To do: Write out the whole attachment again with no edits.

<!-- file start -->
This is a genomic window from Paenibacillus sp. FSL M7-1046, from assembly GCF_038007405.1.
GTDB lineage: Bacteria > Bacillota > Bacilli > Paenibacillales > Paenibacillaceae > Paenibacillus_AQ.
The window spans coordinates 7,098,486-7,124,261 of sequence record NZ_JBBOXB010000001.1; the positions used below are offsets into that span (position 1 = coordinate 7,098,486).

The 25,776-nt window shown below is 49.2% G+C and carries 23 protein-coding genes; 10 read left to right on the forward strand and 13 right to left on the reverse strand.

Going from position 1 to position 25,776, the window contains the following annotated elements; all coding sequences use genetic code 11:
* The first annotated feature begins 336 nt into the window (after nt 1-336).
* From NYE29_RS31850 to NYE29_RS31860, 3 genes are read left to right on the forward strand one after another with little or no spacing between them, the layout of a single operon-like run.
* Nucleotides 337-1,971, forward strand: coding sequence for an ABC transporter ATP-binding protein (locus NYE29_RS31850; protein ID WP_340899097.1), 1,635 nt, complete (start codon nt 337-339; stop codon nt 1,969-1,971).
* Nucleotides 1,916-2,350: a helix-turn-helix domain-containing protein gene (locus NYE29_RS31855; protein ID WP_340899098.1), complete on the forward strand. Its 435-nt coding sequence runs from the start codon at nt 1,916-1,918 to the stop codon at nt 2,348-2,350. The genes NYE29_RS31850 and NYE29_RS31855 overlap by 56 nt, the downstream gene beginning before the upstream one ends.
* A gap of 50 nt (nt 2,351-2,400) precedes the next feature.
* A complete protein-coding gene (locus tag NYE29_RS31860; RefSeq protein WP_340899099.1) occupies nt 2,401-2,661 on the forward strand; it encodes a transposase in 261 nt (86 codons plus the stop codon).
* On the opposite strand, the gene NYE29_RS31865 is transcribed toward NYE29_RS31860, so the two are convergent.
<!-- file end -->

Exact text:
This is a genomic window from Paenibacillus sp. FSL M7-1046, from assembly GCF_038007405.1.
GTDB lineage: Bacteria > Bacillota > Bacilli > Paenibacillales > Paenibacillaceae > Paenibacillus_AQ.
The window spans coordinates 7,098,486-7,124,261 of sequence record NZ_JBBOXB010000001.1; the positions used below are offsets into that span (position 1 = coordinate 7,098,486).

The 25,776-nt window shown below is 49.2% G+C and carries 23 protein-coding genes; 10 read left to right on the forward strand and 13 right to left on the reverse strand.

Going from position 1 to position 25,776, the window contains the following annotated elements; all coding sequences use genetic code 11:
* The first annotated feature begins 336 nt into the window (after nt 1-336).
* From NYE29_RS31850 to NYE29_RS31860, 3 genes are read left to right on the forward strand one after another with little or no spacing between them, the layout of a single operon-like run.
* Nucleotides 337-1,971, forward strand: coding sequence for an ABC transporter ATP-binding protein (locus NYE29_RS31850; protein ID WP_340899097.1), 1,635 nt, complete (start codon nt 337-339; stop codon nt 1,969-1,971).
* Nucleotides 1,916-2,350: a helix-turn-helix domain-containing protein gene (locus NYE29_RS31855; protein ID WP_340899098.1), complete on the forward strand. Its 435-nt coding sequence runs from the start codon at nt 1,916-1,918 to the stop codon at nt 2,348-2,350. The genes NYE29_RS31850 and NYE29_RS31855 overlap by 56 nt, the downstream gene beginning before the upstream one ends.
* A gap of 50 nt (nt 2,351-2,400) precedes the next feature.
* A complete protein-coding gene (locus tag NYE29_RS31860; RefSeq protein WP_340899099.1) occupies nt 2,401-2,661 on the forward strand; it encodes a transposase in 261 nt (86 codons plus the stop codon).
* On the opposite strand, the gene NYE29_RS31865 is transcribed toward NYE29_RS31860, so the two are convergent.